The correlation coefficient: property taxes and sales taxes

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Property taxes fluctuate across U.S. states and localities, and the scope of the variance is a bit startling. The relationship between property tax reductions and sales tax rates in the U.S. also may surprise indirect tax professionals.

Let’s start with state-by-state (including local jurisdictions) property tax rate fluctuations. One way to gauge the differences is by looking at the property tax collections per capita in each state. By this measure, property tax burdens are highest in the Northeastern states, according to 2024 Tax Foundation research based on 2021 data. To review this information, go to the Tax Foundation’s 2024 Facts & Figures landing page and then select Table 34 (State & Local Property Tax Collections per Capita). 

Residents of New Jersey ($3,539 per capita) paid the most, followed by New York ($3,359), New Hampshire ($3,294), Connecticut ($3,292) and Vermont ($2,991). At the other end of the scale, Alabama residents had the lightest property tax burden at $658 per person, followed by Arkansas ($831), Oklahoma ($914), Tennessee ($921) and New Mexico ($936). 

Last year, several states – including Indiana, Montana, and Rhode Island – considered legislative proposals to reexamine property tax rates and/or enact some form of reduction or relief, according to the Tax Foundation. Nearly all states anticipate revenues remaining well above pre-pandemic levels, the report notes, and “lawmakers across the country are responding with pro-growth, pro-taxpayer reforms.” Wisconsin has already moved decisively in this direction with the June 2023 repeal of its personal property tax for assessments that began this January.

While this is good news for corporate and individual taxpayers (at least for now), indirect tax leaders should monitor the potential implications for indirect tax. Lawmakers may see an increase in sales tax rates as a viable counterbalance for the loss of revenue resulting from property tax rollbacks if fiscal conditions deteriorate. And a growing collection of signs suggest that may be happening, with the end of federal pandemic funding and the growing use of sales tax holidays and exemptions.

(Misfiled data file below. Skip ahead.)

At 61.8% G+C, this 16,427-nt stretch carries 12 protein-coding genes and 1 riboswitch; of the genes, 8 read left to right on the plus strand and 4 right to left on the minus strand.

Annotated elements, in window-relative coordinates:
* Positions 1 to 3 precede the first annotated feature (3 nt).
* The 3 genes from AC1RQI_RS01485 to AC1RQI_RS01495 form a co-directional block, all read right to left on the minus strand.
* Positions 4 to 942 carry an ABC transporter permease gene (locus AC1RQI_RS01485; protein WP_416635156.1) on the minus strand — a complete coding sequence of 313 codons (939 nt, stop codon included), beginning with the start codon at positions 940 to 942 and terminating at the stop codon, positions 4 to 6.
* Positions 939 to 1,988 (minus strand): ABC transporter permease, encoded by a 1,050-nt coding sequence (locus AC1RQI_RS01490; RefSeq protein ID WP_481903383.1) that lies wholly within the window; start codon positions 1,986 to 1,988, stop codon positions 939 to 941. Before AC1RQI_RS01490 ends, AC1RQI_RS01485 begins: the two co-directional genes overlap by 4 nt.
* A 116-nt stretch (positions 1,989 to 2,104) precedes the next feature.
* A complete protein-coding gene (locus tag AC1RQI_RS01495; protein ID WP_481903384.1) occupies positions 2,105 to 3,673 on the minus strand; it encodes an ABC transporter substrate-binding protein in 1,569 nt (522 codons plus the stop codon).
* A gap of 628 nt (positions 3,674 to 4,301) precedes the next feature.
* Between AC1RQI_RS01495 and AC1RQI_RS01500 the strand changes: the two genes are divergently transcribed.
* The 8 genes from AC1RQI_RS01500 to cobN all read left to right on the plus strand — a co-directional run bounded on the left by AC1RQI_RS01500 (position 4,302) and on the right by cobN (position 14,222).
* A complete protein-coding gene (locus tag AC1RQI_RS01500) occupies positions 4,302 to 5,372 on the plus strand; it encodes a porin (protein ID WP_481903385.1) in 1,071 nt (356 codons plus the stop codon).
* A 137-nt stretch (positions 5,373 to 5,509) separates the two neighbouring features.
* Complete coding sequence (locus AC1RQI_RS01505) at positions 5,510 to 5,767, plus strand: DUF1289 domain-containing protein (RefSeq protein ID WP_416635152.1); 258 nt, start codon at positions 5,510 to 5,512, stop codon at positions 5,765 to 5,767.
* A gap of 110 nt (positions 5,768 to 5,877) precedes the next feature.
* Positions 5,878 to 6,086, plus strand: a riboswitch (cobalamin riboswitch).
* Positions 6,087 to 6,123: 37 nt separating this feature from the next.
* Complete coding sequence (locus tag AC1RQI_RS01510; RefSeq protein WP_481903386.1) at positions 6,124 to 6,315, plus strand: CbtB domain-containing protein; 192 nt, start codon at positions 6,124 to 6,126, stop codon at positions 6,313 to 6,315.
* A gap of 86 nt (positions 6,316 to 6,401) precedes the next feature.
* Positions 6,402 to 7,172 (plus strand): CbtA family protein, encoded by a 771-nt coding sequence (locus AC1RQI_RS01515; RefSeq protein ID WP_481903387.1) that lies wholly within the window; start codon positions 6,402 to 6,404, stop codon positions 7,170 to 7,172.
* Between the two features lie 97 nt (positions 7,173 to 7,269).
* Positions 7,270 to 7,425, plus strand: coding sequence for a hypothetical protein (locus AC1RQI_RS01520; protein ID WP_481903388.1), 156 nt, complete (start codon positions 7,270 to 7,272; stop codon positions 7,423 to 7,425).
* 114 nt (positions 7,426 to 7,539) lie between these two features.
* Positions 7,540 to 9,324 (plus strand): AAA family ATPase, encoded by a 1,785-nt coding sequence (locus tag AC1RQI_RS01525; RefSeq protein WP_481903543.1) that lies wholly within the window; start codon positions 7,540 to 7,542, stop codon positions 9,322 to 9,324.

Particularly at the local level, jurisdictions may need to increase sales tax rates in new areas, implement new fees and extend sales taxes to new areas – such as digital goods and services. Additionally, in the urban cores (not suburbia) degradation of the commercial property values is grossly affecting property tax collections. This loss of revenue, while significant, is being addressed proactively by cities by either raising the sales tax rate or actively converting commercial properties into personal residences (in order to shore up the property base). 

Blog Author

Michael J. Bernard, Chief Tax Officer – Transaction Tax at Vertex Inc. Vertex's Chief Tax Office (CTO) provides insight regarding the impact of tax regulations, policy, enforcement, and emerging technology trends on global tax department operations.

Michael J. Bernard

Chief Tax Officer, Transaction Tax

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Michael Bernard is the Chief Tax Officer of Transaction Tax. In his role, he provides insight and thought leadership around tax department operations, U.S. indirect tax, tax risk management, and tax policy, as well as emerging tax trends. He is an executive-level tax attorney with a diverse portfolio of experience in corporate tax, administration, and finance, including a substantive knowledge of U.S. and international tax laws.

Prior to joining Vertex, Michael was in various tax leadership roles at Microsoft Corporation for 28 years, the most recent being Senior Director – Tax Counsel. Michael led teams in the following functional areas: direct and indirect tax controversy, sales and use, business license, property, tax IT, SOX, and telecommunications. He also co-led a corporate taxpayer advocacy group with the Washington Department of Revenue and was a Director on the Board of the Washington Research Council. Michael has also testified before administrative and lawmakers at both the federal and state level.

Michael earned both a J.D. and a Bachelor of Science in Business Administration from Creighton University. He is a part-time lecturer of Law in the LLM program at the University of Washington School of Law. Michael also served on the board of directors, executive committee, and chaired committees for The Tax Executives Institute (TEI) for nearly 25 years.